As I've mentioned a few times, I'm in the midst of reading Stephen Goldstein's futuristic, dystopian and jaw-dropping novel, Atlas Drugged-- Ayn Rand Be Damned!, which depicts the gritty, tragic reality of an America captured by Republicans like Paul Ryan and Mitt Romney. Like Ryan and Romney, Goldstein's characters are imbued with the infantile selfishness and anti-Christian avarice that has rapidly overwhelmed today's GOP. I recommend the book highly. But if you don't have time to read a whole novel to see what the Republicans are leading us to-- just check out the 2012 Texas Republican Party platform, or, easier yet, the synopsis by Travis Waldron:
The Republican Party of Texas released its 2012 platform this month, outlining its policies on taxation, education, and a host of other issues related to the economy. Texas Republicans, according to the platform, support eliminating the minimum wage and the prevailing wage, doing away with the Department of Education and Department of Energy, and ?reducing taxpayer funding to all levels of education?-- but those aren?t even the most damaging positions.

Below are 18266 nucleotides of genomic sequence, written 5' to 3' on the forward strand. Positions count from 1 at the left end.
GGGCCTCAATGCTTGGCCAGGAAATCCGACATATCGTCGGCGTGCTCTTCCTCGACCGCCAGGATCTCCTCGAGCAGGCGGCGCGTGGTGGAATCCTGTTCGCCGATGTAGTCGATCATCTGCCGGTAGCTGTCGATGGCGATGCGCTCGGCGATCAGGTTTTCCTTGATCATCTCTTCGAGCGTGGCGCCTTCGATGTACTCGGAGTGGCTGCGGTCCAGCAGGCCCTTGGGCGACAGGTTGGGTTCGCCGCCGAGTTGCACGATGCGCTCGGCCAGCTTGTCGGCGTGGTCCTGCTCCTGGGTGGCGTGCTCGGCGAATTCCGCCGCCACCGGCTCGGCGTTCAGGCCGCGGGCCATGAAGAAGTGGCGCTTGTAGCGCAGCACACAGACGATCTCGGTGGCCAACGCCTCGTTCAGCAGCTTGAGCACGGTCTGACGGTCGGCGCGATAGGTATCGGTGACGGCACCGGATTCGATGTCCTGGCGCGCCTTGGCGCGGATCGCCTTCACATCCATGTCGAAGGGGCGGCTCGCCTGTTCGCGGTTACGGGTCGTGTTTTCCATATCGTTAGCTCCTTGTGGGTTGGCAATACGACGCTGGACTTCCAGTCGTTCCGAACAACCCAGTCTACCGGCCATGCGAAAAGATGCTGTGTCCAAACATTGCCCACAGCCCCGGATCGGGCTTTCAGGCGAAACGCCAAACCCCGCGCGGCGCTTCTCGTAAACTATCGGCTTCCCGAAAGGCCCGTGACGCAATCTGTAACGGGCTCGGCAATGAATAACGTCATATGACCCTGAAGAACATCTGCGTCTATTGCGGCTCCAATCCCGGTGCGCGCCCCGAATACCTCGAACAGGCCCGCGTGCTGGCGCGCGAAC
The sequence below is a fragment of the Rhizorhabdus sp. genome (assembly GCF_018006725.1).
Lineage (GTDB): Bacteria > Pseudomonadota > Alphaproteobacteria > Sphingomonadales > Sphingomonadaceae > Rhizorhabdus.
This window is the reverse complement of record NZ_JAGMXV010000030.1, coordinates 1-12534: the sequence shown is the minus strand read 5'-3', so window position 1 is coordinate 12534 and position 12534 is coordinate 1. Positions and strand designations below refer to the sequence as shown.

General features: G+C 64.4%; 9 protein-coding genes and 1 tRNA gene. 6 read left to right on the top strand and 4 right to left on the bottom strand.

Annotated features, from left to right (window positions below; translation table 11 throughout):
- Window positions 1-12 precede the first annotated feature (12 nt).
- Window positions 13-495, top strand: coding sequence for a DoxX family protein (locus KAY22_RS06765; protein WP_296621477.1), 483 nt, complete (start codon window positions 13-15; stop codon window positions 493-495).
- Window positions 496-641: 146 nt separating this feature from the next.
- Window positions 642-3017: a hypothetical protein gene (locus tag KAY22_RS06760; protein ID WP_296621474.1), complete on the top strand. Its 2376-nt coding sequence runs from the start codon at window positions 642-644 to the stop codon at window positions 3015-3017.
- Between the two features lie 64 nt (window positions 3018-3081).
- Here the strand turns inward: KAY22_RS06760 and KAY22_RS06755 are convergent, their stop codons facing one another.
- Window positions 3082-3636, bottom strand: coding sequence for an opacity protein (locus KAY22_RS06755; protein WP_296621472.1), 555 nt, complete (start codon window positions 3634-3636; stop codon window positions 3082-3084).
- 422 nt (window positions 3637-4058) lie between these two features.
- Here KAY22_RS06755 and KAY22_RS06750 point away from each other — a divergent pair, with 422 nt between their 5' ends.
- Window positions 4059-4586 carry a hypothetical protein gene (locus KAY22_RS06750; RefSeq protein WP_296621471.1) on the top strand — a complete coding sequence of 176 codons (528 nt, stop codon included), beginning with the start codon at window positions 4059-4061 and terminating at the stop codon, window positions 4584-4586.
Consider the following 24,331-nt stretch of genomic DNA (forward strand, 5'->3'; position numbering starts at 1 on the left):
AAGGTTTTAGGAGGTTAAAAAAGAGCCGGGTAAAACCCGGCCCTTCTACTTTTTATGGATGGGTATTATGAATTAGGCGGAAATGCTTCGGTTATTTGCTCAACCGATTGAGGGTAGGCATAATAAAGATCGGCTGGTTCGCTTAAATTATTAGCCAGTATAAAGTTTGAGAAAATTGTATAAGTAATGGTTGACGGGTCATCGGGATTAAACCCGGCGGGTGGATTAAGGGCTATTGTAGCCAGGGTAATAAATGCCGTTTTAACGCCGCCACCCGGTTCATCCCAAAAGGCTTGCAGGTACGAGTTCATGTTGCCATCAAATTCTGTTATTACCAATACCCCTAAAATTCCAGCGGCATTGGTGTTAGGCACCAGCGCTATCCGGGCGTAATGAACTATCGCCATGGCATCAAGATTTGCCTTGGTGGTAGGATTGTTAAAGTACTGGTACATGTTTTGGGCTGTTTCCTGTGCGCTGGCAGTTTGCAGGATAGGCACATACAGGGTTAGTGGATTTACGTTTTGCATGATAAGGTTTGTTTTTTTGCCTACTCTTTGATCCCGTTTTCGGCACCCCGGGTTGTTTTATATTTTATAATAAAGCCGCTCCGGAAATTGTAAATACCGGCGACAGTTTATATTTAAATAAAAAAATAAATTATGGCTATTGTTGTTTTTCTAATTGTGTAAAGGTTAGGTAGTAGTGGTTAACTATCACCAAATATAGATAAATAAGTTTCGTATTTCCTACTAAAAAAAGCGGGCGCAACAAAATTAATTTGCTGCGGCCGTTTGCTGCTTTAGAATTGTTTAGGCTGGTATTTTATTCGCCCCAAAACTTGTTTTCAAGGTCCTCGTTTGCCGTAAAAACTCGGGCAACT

Here?s a look at the five most outrageous beliefs Texas Republicans hold:
1) The party opposes almost all forms of taxation: The Texas GOP supports ?repeal of the Sixteenth Amendment,? which instituted a national income tax, and instead favors a wildly regressive national sales tax that would hit low- and middle-income Americans hardest. It also favors making the Bush tax cuts permanent and repealing the capital gains tax and the estate tax, the latter of which it claims is ?immoral and should be abolished forever.? On the state level, it supports abolishing property and business taxes, and property taxes on inventory, and opposes efforts to institute a state income tax, an Internet sales tax, professional licensing fees, and taxes on real estate transactions. Instead, it supports ?shifting the tax burden to a consumption-based tax.?
2) It supports returning to the gold standard: ?We support the return to the time tested precious metal standard for the U.S. dollar,? the platform states, echoing Rep. Ron Paul (R), the state?s eccentric congressman and presidential candidate. While returning to ?sound money,? as the platform calls it, is popular among far right-wing conservatives, it is ?not feasible for practical and policy reasons,? according to Federal Reserve Chairman Ben Bernanke. Most economists agree that the gold standard never worked and that returning to it now would have disastrous consequences for the American economy.